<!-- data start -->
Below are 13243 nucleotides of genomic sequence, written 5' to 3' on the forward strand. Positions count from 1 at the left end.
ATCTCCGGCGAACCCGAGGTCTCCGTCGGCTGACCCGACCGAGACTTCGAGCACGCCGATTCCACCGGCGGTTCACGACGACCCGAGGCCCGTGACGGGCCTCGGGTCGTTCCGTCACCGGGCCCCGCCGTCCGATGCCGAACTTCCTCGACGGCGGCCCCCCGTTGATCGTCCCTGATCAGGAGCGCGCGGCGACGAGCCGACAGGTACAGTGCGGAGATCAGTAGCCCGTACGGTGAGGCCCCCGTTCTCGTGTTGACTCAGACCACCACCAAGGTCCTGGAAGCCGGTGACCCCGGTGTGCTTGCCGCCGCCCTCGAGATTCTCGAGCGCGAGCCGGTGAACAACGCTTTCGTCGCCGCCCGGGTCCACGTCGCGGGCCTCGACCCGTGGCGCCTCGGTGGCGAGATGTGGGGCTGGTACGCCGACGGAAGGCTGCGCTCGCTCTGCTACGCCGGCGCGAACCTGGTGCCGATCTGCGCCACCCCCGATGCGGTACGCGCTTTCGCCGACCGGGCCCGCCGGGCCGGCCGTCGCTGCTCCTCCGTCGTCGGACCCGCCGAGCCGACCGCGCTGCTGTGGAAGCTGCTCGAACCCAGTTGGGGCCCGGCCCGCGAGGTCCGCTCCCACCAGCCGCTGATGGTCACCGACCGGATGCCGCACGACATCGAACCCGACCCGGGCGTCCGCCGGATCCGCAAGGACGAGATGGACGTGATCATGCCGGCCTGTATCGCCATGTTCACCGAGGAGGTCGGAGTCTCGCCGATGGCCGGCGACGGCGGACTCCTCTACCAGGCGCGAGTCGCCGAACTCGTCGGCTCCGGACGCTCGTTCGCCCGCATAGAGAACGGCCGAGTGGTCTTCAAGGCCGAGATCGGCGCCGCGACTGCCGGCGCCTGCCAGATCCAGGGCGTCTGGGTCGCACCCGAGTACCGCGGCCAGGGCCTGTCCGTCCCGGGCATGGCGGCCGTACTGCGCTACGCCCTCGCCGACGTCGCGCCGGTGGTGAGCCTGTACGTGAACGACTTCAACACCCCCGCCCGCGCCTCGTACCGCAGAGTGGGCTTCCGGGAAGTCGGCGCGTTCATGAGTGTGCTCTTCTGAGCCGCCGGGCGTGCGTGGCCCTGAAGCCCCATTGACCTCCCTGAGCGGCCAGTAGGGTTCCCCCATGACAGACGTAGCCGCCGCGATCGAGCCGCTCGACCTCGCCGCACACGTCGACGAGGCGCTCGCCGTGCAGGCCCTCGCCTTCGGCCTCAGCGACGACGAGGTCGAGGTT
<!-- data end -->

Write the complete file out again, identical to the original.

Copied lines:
Below are 13243 nucleotides of genomic sequence, written 5' to 3' on the forward strand. Positions count from 1 at the left end.
ATCTCCGGCGAACCCGAGGTCTCCGTCGGCTGACCCGACCGAGACTTCGAGCACGCCGATTCCACCGGCGGTTCACGACGACCCGAGGCCCGTGACGGGCCTCGGGTCGTTCCGTCACCGGGCCCCGCCGTCCGATGCCGAACTTCCTCGACGGCGGCCCCCCGTTGATCGTCCCTGATCAGGAGCGCGCGGCGACGAGCCGACAGGTACAGTGCGGAGATCAGTAGCCCGTACGGTGAGGCCCCCGTTCTCGTGTTGACTCAGACCACCACCAAGGTCCTGGAAGCCGGTGACCCCGGTGTGCTTGCCGCCGCCCTCGAGATTCTCGAGCGCGAGCCGGTGAACAACGCTTTCGTCGCCGCCCGGGTCCACGTCGCGGGCCTCGACCCGTGGCGCCTCGGTGGCGAGATGTGGGGCTGGTACGCCGACGGAAGGCTGCGCTCGCTCTGCTACGCCGGCGCGAACCTGGTGCCGATCTGCGCCACCCCCGATGCGGTACGCGCTTTCGCCGACCGGGCCCGCCGGGCCGGCCGTCGCTGCTCCTCCGTCGTCGGACCCGCCGAGCCGACCGCGCTGCTGTGGAAGCTGCTCGAACCCAGTTGGGGCCCGGCCCGCGAGGTCCGCTCCCACCAGCCGCTGATGGTCACCGACCGGATGCCGCACGACATCGAACCCGACCCGGGCGTCCGCCGGATCCGCAAGGACGAGATGGACGTGATCATGCCGGCCTGTATCGCCATGTTCACCGAGGAGGTCGGAGTCTCGCCGATGGCCGGCGACGGCGGACTCCTCTACCAGGCGCGAGTCGCCGAACTCGTCGGCTCCGGACGCTCGTTCGCCCGCATAGAGAACGGCCGAGTGGTCTTCAAGGCCGAGATCGGCGCCGCGACTGCCGGCGCCTGCCAGATCCAGGGCGTCTGGGTCGCACCCGAGTACCGCGGCCAGGGCCTGTCCGTCCCGGGCATGGCGGCCGTACTGCGCTACGCCCTCGCCGACGTCGCGCCGGTGGTGAGCCTGTACGTGAACGACTTCAACACCCCCGCCCGCGCCTCGTACCGCAGAGTGGGCTTCCGGGAAGTCGGCGCGTTCATGAGTGTGCTCTTCTGAGCCGCCGGGCGTGCGTGGCCCTGAAGCCCCATTGACCTCCCTGAGCGGCCAGTAGGGTTCCCCCATGACAGACGTAGCCGCCGCGATCGAGCCGCTCGACCTCGCCGCACACGTCGACGAGGCGCTCGCCGTGCAGGCCCTCGCCTTCGGCCTCAGCGACGACGAGGTCGAGGTT